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May 8 2017: Intel AMT, EdgeXFactory, Shodan and CiviCRM Meet

Posted on 2017-05-14 14:06:36 +0000 by John

We started by discussing the Intel AMT bug which had emerged recently, allowing empty password access to a remote system. Alice pointed out that AMT has to be enabled and is normally only enabled in enterprise computers; so devices using AMD chips and the vast majority of devices using Intel chips will not have been affected by it.

Brian then introduced us to the EdgeXFoundry which is based on the Dell FUSE code and aims to improve interoperability between IoT devices. However, there is little to show so far on the EdgeXFoundry website! They then shared with us a recent Linux News podcast.

Alice introduced us to the wonders of Shodan, a search engine for IoT devices, with which they showed us the distribution of a variety of devices worldwide.

They also shared PonySay which displays a pony in your terminal and, in response to a question about Kafka in Docker, explained that Kafka in Docker provides for messaging between things.

John H rounded off the evening with a quick demonstration of CiviCRM, Customer Relations Management software aimed at voluntary (‘non-profit’) organisations. Unlike commercial CRM offerings, it runs on top of Drupal, Django or Wordpress and is modular, allowing organisations to install only the modules they need.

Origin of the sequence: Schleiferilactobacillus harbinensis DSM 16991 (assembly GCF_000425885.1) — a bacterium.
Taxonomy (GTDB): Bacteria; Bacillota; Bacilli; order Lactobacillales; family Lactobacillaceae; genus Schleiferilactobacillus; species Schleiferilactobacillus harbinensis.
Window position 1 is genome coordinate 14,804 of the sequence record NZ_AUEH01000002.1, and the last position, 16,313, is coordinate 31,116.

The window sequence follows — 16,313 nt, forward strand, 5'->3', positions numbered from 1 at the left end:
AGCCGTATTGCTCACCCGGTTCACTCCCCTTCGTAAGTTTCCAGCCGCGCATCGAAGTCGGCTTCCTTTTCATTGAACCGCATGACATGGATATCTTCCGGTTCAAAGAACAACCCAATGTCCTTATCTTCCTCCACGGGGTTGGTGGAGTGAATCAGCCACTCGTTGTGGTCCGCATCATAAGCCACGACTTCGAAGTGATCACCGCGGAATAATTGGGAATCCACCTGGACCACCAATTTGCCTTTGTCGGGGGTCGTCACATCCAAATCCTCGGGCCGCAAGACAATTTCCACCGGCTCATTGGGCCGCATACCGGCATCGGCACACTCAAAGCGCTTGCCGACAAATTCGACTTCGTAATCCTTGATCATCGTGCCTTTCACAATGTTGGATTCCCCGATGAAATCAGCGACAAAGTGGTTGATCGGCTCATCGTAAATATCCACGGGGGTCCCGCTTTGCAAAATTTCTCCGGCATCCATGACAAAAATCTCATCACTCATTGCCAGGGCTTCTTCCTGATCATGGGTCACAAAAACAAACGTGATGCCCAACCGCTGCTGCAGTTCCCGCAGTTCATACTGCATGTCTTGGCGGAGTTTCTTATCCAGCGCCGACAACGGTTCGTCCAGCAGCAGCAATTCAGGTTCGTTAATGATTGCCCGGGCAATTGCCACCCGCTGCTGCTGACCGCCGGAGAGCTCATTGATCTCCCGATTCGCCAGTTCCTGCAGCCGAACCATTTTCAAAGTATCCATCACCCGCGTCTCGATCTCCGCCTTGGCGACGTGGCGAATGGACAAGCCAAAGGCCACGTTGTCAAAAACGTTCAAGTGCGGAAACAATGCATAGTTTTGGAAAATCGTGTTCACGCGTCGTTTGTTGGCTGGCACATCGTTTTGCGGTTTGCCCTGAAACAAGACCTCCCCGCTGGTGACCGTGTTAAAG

It uses a mysql database to hold contacts and relationships between them. The default contacts are individual, household and organisation but these can be extended to suit the organisation. Relationships can then be set up between contacts; for example, an individual can have the relationship of officer within an organisation.

Users sign in to the underlying website software and those with the relevant permissions are then permitted to progress to CiviCRM and exercise these permissions within CiviCRM. Because permissions can be linked to particular relationships, someone with an officer relationship can have specific permissions related to a specific group of individuals in a specific part of an organisation. This enables organisations to comply fully with the General Data Protection Regulation.

Among the modules are ones for Membership, Contributions (that is, payments, which must be linked to some accounting software), Mailings (to send out bulk emails that comply with opt-out and unsubscribe requirements), Reports, Campaigns, Grants (for organisations that give out money) and Clients (for organisations which have a clientele).